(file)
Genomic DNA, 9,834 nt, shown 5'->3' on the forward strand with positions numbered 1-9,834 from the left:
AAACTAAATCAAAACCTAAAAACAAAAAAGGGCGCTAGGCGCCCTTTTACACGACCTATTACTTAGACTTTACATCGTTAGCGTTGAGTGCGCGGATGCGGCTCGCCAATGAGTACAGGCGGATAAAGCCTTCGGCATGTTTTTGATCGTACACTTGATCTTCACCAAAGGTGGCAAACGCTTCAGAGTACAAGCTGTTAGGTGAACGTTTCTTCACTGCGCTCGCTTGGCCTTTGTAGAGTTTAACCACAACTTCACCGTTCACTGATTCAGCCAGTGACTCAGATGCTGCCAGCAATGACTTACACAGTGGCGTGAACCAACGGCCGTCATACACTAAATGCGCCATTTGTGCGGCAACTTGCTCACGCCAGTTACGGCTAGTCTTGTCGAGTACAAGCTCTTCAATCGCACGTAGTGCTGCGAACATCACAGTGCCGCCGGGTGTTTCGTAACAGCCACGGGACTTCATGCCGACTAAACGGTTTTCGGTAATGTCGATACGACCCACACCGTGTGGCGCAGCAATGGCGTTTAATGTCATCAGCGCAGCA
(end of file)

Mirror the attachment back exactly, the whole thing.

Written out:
Genomic DNA, 9,834 nt, shown 5'->3' on the forward strand with positions numbered 1-9,834 from the left:
AAACTAAATCAAAACCTAAAAACAAAAAAGGGCGCTAGGCGCCCTTTTACACGACCTATTACTTAGACTTTACATCGTTAGCGTTGAGTGCGCGGATGCGGCTCGCCAATGAGTACAGGCGGATAAAGCCTTCGGCATGTTTTTGATCGTACACTTGATCTTCACCAAAGGTGGCAAACGCTTCAGAGTACAAGCTGTTAGGTGAACGTTTCTTCACTGCGCTCGCTTGGCCTTTGTAGAGTTTAACCACAACTTCACCGTTCACTGATTCAGCCAGTGACTCAGATGCTGCCAGCAATGACTTACACAGTGGCGTGAACCAACGGCCGTCATACACTAAATGCGCCATTTGTGCGGCAACTTGCTCACGCCAGTTACGGCTAGTCTTGTCGAGTACAAGCTCTTCAATCGCACGTAGTGCTGCGAACATCACAGTGCCGCCGGGTGTTTCGTAACAGCCACGGGACTTCATGCCGACTAAACGGTTTTCGGTAATGTCGATACGACCCACACCGTGTGGCGCAGCAATGGCGTTTAATGTCATCAGCGCAGCA